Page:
The Semiotics of Critical Thinking

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When Sonia Maasik and I proposed the first edition of Signs of Life in the U.S.A. to Bedford Books back in 1992, our intention, as we put it in the preface to the first edition, was to address the challenge presented to writing instructors by the "transformation from a text-centered to an image-centered culture." Our choice of the semiotic method was designed to help writing instructors teach critical thinking and writing by guiding their students in the analysis of popular cultural images with which they are already familiar and for which they have a certain affection. The last two decades have shown that what might be called our "imagistic turn" for composition instruction has been a successful one. But with so many thematic composition readers now making use of images, and a growing numbers of writing instructors encouraging their students to compose with a video camera, a certain fundamental semiotic principle may need clarifying. This principle involves the distinction between what Charles Sanders Peirce called an "iconic sign" and what he termed a "symbolic sign." An iconic sign is a sign, like a photograph, that resembles its meaning or referent. A symbolic sign, on the other hand, is a sign, like a word written in alphabetic letters, that has a purely conventional and abstract relation to its meaning. The former, of course, includes images; the latter does not. And since each kind of sign involves a different kind of mental activity, it is worth considering their differences further. Let's begin with the iconic sign. As a picture or image, it is fundamentally a right-brain-processed phenomenon, insofar as the right brain dominates in the processing of spatial pattern recognition. The right brain is also identified with emotion. The symbolic sign, on the other hand, is concerned with analytic thinking, with language and logic. Is is associated with the left brain, and the left brain is identified with reason. Of course, no one ever thinks purely in a right-brained or a left-brained manner, and both sides of the brain are always at work together, but I think that there is sufficient evidence to suggest that images appeal more to one's emotions than words do, while concepts, as expressed in words, are better suited for rational analysis. Thus, the purpose of our use of semiotics in Signs of Life in the U.S.A. is precisely to take advantage of the emotional appeal of popular cultural imagery in order to guide students to analyze those images rationally through critical thinking and writing. By exploring the conceptual mythologies behind images, the semiotic method moves from right-brain intensive to left-brain intensive analysis—something different from the actual creation of images. Images are emotionally powerful signs, no doubt about it. But at a time of political schism in our country dominated by emotion rather than reason, the need to be certain that we are teaching left-brain-intensive critical-thinking skills appears to me to be of the utmost importance.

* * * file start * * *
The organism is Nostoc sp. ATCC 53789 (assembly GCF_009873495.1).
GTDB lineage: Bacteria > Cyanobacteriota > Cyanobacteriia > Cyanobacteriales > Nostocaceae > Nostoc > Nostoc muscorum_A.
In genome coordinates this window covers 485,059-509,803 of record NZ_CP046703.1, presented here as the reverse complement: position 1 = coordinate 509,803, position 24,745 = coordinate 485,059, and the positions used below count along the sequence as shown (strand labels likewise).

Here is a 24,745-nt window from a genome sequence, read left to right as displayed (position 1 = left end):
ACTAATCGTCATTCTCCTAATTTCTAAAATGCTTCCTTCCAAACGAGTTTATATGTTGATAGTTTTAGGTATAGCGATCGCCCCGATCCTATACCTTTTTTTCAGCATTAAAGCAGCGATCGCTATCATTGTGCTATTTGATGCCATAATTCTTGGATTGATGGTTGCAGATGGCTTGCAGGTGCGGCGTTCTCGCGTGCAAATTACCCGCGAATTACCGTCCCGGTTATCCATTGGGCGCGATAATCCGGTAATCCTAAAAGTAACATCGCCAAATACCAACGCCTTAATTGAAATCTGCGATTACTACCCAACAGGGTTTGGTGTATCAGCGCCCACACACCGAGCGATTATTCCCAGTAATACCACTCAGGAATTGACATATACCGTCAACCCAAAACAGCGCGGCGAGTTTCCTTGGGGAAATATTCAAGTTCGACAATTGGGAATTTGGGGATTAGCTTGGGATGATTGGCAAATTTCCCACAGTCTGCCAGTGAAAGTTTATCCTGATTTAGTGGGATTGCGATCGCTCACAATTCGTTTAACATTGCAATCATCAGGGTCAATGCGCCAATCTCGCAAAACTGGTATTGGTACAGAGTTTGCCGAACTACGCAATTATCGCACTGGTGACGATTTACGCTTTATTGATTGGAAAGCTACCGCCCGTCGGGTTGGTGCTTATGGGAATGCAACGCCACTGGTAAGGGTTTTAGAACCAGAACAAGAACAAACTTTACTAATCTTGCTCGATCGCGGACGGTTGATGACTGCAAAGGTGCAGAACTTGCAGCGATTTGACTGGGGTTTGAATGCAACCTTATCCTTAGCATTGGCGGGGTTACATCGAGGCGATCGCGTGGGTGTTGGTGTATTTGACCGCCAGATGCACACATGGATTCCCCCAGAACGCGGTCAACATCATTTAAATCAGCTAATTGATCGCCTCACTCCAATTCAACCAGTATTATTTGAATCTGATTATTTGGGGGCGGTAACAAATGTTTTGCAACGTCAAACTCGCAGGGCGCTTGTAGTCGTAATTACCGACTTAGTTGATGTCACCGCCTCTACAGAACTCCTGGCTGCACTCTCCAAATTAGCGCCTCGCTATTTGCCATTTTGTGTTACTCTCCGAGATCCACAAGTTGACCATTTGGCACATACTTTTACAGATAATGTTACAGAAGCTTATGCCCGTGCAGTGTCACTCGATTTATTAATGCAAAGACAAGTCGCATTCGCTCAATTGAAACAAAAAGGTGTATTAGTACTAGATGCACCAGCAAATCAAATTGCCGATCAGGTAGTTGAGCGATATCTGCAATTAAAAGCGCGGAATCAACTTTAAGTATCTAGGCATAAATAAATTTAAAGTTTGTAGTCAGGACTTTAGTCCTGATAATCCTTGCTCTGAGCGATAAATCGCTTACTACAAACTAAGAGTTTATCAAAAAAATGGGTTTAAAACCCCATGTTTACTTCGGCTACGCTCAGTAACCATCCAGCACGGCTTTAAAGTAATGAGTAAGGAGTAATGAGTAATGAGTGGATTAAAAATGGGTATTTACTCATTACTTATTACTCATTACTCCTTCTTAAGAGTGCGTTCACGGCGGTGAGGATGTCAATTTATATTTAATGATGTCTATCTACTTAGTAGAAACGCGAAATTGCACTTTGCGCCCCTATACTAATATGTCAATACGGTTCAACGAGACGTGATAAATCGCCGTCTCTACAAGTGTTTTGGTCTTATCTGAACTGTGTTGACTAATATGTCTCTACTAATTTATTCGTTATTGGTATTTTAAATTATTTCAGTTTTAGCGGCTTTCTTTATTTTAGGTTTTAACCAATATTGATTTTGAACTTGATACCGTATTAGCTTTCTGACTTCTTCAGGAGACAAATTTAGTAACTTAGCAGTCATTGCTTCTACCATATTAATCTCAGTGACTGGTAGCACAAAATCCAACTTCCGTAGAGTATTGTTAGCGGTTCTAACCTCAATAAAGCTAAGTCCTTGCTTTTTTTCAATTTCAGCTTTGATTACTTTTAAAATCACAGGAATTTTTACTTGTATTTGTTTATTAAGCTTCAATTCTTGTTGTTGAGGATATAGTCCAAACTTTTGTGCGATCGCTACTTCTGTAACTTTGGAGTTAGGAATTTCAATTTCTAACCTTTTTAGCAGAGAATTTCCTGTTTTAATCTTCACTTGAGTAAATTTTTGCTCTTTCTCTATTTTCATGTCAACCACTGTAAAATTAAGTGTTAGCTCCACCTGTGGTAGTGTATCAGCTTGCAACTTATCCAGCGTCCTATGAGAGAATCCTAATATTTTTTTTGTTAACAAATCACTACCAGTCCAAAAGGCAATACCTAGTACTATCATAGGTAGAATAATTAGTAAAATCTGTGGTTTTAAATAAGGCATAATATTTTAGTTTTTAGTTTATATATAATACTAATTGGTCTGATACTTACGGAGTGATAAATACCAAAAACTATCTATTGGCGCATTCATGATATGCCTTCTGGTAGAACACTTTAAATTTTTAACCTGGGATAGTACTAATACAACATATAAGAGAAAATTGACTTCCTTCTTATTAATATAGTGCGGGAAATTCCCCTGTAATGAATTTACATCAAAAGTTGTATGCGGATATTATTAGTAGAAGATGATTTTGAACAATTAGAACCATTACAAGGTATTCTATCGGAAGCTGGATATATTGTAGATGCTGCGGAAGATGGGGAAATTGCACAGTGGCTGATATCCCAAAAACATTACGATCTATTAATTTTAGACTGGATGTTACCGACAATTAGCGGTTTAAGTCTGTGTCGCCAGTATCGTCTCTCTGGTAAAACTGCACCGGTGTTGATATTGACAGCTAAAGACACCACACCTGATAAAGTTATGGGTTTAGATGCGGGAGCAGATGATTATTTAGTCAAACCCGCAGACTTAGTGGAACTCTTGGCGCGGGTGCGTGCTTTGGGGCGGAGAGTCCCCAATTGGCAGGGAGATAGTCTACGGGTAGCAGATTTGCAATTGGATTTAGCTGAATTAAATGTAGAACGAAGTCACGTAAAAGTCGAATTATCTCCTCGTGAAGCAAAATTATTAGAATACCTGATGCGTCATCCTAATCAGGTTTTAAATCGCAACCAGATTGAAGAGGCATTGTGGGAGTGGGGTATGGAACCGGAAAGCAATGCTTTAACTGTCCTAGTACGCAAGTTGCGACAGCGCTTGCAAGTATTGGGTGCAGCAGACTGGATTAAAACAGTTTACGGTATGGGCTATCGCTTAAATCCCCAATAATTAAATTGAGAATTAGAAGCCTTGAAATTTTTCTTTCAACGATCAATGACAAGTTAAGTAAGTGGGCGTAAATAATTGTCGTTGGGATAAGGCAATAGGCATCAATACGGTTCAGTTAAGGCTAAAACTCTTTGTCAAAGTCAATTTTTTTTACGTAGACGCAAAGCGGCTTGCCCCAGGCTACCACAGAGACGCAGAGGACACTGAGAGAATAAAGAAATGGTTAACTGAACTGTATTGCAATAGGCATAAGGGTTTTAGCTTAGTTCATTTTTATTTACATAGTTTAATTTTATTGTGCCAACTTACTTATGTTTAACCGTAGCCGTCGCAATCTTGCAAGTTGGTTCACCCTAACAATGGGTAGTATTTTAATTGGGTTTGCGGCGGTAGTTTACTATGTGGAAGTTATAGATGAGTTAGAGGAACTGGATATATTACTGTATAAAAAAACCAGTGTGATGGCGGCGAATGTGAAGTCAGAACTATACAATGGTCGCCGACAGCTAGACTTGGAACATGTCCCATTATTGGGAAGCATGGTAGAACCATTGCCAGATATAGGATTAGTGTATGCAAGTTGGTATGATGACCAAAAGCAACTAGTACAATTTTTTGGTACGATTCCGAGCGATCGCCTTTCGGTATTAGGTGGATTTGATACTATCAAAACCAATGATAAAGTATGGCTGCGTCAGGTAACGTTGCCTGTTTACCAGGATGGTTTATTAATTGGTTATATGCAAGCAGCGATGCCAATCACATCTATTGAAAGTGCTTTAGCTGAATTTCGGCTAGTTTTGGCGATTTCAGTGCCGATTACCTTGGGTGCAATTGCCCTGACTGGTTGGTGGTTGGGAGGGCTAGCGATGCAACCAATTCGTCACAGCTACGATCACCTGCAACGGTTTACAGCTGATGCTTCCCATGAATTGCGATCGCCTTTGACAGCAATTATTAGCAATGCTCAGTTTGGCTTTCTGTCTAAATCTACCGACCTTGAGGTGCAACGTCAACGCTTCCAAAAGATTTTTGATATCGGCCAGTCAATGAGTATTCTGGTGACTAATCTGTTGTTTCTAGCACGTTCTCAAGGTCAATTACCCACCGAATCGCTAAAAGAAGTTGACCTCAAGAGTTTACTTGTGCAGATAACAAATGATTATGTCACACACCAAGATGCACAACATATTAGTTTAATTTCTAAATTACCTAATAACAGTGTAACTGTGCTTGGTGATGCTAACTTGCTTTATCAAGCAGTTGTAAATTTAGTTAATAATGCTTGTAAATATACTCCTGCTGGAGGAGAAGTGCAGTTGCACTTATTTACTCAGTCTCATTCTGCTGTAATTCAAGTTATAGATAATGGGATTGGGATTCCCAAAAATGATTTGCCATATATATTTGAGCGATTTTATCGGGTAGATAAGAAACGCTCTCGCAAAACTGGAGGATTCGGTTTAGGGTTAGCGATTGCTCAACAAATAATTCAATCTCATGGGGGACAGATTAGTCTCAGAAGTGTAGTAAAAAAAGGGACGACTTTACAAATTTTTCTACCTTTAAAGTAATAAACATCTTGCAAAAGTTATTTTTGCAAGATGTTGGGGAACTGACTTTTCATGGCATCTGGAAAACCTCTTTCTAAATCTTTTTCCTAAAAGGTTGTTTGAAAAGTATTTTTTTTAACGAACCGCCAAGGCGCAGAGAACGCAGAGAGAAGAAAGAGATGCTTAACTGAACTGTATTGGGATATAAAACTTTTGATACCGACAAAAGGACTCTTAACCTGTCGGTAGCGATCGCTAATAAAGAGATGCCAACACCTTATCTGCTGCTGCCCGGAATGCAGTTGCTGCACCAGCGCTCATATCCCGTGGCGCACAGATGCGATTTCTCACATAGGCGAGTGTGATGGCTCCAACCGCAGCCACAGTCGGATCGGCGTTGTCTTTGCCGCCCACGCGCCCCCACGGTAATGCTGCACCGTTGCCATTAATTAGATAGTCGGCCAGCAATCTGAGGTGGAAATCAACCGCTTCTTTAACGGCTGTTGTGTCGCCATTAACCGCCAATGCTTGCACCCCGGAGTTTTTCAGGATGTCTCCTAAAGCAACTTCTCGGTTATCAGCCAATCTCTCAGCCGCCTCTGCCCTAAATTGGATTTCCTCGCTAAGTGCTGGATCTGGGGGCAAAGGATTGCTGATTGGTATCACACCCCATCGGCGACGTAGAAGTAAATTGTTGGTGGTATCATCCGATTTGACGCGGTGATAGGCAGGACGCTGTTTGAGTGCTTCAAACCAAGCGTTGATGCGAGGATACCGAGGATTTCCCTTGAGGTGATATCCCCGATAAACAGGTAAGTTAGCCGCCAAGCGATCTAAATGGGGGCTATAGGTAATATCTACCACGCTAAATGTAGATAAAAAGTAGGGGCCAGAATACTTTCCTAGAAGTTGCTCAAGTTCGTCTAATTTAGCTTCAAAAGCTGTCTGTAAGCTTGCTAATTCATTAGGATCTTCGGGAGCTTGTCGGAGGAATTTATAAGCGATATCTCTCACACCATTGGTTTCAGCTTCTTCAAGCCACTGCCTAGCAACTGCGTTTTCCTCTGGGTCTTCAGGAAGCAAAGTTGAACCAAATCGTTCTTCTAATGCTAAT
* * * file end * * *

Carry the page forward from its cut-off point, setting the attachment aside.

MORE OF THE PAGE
About the Author
Jack Solomon is Professor Emeritus of English at California State University, Northridge, where he taught literature, critical theory and history, and popular cultural semiotics, and directed the Office of Academic Assessment and Program Review. He is often interviewed by the California media for analysis of current events and trends. He is co-author, with the late Sonia Maasik, of Signs of Life in the U.S.A.: Readings on Popular Culture for Writers, and California Dreams and Realities: Readings for Critical Thinkers and Writers, and is also the author of The Signs of Our Time, an introductory text to popular cultural semiotics, and Discourse and Reference in the Nuclear Age, a critique of poststructural semiotics that proposes an alternative semiotic paradigm.